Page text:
The goal in clustering is to take unlabeled data \((x_i)_{i=1}^n\), and produce a partition so that similar data is put in the same group, and dissimilar data is put in different groups.

**Remark.** Before giving more details, note *why* we are doing clustering:

So far the course made made it seems like machine learning is only classification and regression (and all data comes with labels \((y_i)_{i=1}^n\)), which is far from true.

Just as with classification, even the easiest forms of the problems here are NP-hard. But here we can point out nice algorithms that achieve good guarantees without convexity. (Originally I planned to prove these theorems, but we ran out of time.)

There are many ways to formalize the search for a partition. There are two broad classes:

Goal is

**recovery**: there are some “true” underlying clusters, and we would like an algorithm which discovers this structure.Goal is

**fit/prediction**: we are happy so long as we find*any*set of clusters which satisfies the above goals (similar are together, dissimilar are not together).

**Remark.** Before explaining this further, note that we had this same issue with classification. *[ Note to future matus: we should have discussed it then! Whole course is designed around prediction, which is my own bias, which thus should be de-emphasized… ]* Consider the problem of least squares, which we’ve only formulated as minimization of \[
w \mapsto \frac 1 2 \|Xw - Y\|_2^2.
\]

**Recovery version.**We assume that there is a*true*\(\bar w\), and we observe pairs \((x,y) := (x, x^\top w + \epsilon)\), where \(x\) and \(\epsilon\) are drawn from some distribution, the latter being zero mean noise. If we consider the optimization problem over the distrbution, we are looking for a minimum to \[ w \mapsto {\mathbb{E}}((x^\top w - y)^2/2), \] so for instance if \({\mathbb{E}}(xx^\top)\) is invertible, we get \(\bar w = {\mathbb{E}}(xx^\top)^{-1} {\mathbb{E}}(x^\top y)\). But without invertibability, there are many minima to this equation; in particular, we can no longer uniquely recover a good guess for \(\bar w\), and the recovery problem is impossible.**Prediction version.**For the prediction version, we just use pseuoinverse \({\mathbb{E}}(xx^\top)^{\dagger}\), which still minimizes the error.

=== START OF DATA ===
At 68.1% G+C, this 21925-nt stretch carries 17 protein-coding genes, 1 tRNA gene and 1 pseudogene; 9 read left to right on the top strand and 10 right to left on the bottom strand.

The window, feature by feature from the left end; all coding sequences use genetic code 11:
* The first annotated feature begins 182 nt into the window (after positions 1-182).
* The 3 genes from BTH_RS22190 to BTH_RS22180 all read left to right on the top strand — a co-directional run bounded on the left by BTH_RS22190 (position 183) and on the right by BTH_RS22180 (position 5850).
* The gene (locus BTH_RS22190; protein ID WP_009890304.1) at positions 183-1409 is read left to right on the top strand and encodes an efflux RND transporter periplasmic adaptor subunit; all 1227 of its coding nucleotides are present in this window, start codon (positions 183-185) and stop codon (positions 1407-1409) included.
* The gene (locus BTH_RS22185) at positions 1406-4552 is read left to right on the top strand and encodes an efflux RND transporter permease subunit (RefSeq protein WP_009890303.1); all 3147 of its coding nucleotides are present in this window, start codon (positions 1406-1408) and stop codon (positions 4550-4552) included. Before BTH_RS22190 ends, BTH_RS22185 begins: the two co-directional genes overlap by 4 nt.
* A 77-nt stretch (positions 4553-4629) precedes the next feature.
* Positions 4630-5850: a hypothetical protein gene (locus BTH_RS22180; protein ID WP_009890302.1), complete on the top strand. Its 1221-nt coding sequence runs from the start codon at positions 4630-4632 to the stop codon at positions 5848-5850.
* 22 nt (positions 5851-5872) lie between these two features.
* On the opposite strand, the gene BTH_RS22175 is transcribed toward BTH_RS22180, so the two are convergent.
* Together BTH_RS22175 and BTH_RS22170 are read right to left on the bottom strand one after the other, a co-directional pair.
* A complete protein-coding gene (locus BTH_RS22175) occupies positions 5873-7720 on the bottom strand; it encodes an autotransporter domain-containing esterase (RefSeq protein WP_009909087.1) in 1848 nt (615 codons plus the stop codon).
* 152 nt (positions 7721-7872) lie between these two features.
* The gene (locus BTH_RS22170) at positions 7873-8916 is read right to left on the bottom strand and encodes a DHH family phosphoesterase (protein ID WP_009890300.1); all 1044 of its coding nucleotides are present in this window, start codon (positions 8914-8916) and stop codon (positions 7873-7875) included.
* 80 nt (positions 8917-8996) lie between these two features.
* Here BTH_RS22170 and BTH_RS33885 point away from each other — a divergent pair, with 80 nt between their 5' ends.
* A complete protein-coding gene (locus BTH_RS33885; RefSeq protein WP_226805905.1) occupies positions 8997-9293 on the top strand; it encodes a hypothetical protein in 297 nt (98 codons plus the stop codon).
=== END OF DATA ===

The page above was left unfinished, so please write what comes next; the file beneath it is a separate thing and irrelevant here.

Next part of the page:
In clustering, this distinction leads to similar complications.

**Example.** Suppose data is uniformly distributed on a circle. *[ Picture drawn in class. ]* Therefore if someone claims that some fixed partition/clustering is good, then any rotation of that clustering should also be good (because the data is invariant to rotations). So the fit/prediction problem is easy, but the recovery problem is impossible.

**Remark.** As discussed in class, the choice between a recovery and predicion setup is problem-dependent. For some problems, it’s really crucial to have some value of a key underlying parameter, and there are natural reasonable modeling assumptions.

**Example.** *[ In class we also discussed mixtures of Gaussians. One interesting case that arises is distinguishing between a single wide gaussian, and a mixture of \(k\) tightly packed narrow gaussians; information-theoretically, \(2^k\) samples are required here for recovery, but of course the prediction/fit problem is trivial. (Ankur Moitra 2010, Figure 1) ]*

To make things concrete, we’ll discuss the problem of \(k\)-means: we are given data \(X := (x_1,\ldots,x_n)\), and are expected to find \(k\) centers \(S:=(c_1,\ldots, c_k)\) in order to keep the cost \(\phi_X(S)\) small, defined as \[ \phi_X(S) := \sum_{x\in X} \min_{c\in S} \|x-c\|_2^2. \]

**Remarks.**